We understand you want to keep the engine stock, but unless you're an engine collector, or you're going to put the engine back into an Impala of the same era, it's not worth anything more than a junkyard engine. You may as well change it up to the passenger car-designed engine to fit your combination. You mentioned the price of gas; point well taken. There is no doubt that a big-block drinks the fuel pretty fast, so if that is a major factor, you may as well spend the money building a small-block. Also, the 700R4 won't last long behind the big-block, and if you don't overdo it with the small-block, it will live quite a while. Plus, the money you would save from not having to transplant a car engine into a truck would allow you to beef up the tranny to match the small-block.

Lifted Vs. Lower
Recently, you asked the question: lifted or lowered? Realistically, the answer should depend on where you live. If you live in Texas or California, you have mild weather and no snow, so driving a slammed truck is probably still practical. But if you live in South Dakota or Minnesota, there is plenty of snow and mud, so having a lifted truck would be more practical and having four-wheel-drive even smarter. Personally, my preference is a slammed truck rolling some 20s that has airbags and can sit flat on the ground. Also, are you guys looking for another photographer? If not, can I get a shirt or sticker or something so I can tell all my friends I am?
Clint Rainford, Huron, South Dakota

Regionality does play a big part on how you build your truck or whether you build a slammed 4x2 or lifted 4x4. Yet we've seen some killer slammed trucks come from snow country and wild lifted 4x4s in the flat and sunny country of Texas. A lot of it comes down to personal tastes and wants versus practicality. Thanks for giving us your opinion. And no, we won't send you a shirt or sticker so you can claim to be a photographer for Sport Truck. Nice try.

V-6 Throttle Body Upgrade?
I have a '97 GMC 1500 extended-cab pickup fitted with the 4.3L V-6. My question is, are there larger-diameter throttle bodies available for this engine, and if so, how would it affect its performance?
Sgt. Ovie Wayne Mulkey, 15th SOS / DOXP

If you figure an engine is nothing more than an air pump, then improving its efficiency by getting more air in and more air out is a proven way to make power. We've been preaching this philosophy for years and have a pretty good track record in terms of results. While individual parts by themselves work OK, it's usually a combination of things that makes a real difference. You neglected to mention any other modifications to the engine. We would recommend, at the very minimum, a good after-cat exhaust system and air intake. At this point, a larger throttle body would come into play. Morse Machine of Orange, California, smooth-bores the stock units to a larger diameter. A new, larger elliptical-shaped throttle plate is put in for more airflow. Contact the company at: RV Morse Machine, 330 N. Elm St., Orange, CA 92868, (714) 272-9058, rvm@rvmorsemachine.com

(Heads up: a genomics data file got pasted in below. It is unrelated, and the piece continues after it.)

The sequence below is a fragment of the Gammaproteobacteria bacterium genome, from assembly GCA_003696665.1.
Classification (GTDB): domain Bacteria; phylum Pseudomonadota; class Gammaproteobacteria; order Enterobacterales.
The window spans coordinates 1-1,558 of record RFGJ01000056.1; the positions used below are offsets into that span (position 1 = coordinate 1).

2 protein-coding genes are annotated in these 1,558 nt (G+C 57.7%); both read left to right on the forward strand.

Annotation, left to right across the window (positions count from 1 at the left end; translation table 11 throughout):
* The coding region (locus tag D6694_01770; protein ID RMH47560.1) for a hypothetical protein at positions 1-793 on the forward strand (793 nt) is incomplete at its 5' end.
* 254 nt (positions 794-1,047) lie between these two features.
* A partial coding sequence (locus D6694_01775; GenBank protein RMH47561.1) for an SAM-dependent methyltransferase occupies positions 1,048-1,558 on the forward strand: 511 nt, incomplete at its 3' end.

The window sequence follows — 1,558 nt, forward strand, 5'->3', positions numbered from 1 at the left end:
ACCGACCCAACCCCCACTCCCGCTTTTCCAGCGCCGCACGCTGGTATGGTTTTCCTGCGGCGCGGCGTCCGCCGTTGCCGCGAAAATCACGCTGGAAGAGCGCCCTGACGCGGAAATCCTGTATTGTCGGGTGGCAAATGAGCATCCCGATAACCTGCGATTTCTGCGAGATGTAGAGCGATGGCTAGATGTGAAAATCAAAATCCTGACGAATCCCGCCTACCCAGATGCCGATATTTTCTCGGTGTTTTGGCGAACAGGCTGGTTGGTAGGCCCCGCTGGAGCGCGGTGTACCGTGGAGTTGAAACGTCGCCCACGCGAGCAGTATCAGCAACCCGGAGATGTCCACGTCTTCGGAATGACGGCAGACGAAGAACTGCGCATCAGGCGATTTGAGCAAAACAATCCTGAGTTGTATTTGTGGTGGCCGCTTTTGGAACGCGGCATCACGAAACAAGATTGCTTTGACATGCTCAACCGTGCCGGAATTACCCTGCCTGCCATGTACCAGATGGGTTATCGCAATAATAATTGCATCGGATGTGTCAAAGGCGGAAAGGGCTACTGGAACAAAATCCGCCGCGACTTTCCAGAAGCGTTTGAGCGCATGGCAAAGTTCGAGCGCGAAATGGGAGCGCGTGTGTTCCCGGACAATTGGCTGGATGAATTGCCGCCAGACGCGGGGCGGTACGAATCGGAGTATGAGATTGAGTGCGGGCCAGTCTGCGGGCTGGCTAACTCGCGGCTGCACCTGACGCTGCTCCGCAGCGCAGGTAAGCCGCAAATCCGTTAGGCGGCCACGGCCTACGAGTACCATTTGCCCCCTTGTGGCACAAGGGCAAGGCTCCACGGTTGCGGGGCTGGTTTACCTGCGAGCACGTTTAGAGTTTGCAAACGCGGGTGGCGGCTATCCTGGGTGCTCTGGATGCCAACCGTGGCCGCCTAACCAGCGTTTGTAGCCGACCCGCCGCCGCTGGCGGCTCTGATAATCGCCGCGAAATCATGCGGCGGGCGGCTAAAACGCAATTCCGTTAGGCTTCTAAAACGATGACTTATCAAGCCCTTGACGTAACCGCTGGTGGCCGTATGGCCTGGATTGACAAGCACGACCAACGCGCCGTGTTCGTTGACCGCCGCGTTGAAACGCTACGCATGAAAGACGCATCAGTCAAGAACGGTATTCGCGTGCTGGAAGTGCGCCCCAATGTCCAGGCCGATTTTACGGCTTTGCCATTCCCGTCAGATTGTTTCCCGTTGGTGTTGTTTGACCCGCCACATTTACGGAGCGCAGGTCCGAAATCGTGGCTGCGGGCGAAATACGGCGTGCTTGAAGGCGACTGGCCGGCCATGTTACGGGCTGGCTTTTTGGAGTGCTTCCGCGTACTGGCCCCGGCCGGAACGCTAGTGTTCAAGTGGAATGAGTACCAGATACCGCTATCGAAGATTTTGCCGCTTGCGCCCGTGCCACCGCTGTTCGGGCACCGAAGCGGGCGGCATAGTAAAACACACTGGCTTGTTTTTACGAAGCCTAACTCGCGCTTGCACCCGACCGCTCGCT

Plug Problems
I need some good advice. I wanted to install a set of Bosch Platinum +4 plugs in my '02 5.9L Dodge Ram along with a set of performance spark plug wires. However, one of the Dodge Boys (a local Dodge dealer technician) told me this would be ill-advised and that my check engine light would come on. He told me to get my money back and to buy Champion plugs instead. I have 27,000 miles on my truck and was also told that I should wait until I get to 30,000 before I change anything. I have read and heard so much about these plugs and I need to know what's the deal on the advice from this technician. Was he being truthful with me? Thanks guys and I love your magazine.
Ace180, via e-mail

In answer to your questions, we went right to the source at Bosch. According to the folks at Bosch, you're getting bad information from your technician. Bosch Platinum +4 plugs will not cause any problems whatsoever in your engine and very likely provide a slight increase in power, economy, and longevity due to the unique surface-air-gap design, pure platinum center electrode, and four ground electrodes. "Many people are not aware that at Bosch we actually test our spark plugs in every application listed in our catalog" said Matthew Hallis from Bosch. "This testing allows us to obtain application-specific data on every vehicle for which we make a recommendation. Our engineering work with automakers also helps ensure that our plugs provide optimum performance, which is why Bosch spark plugs are original equipment on many domestic models, including, for example, the new Chrysler Crossfire and Cadillac CTS. The gap is fixed on Platinum +4 plugs; no adjustment is necessary or possible. We suggest torquing your Platinum +4 spark plugs to the factory spec, which is 41 NM (30 lb-ft). No antiseize compound is necessary since our threads are nickel-coated to avoid corrosion and binding in the cylinder head." There you have it.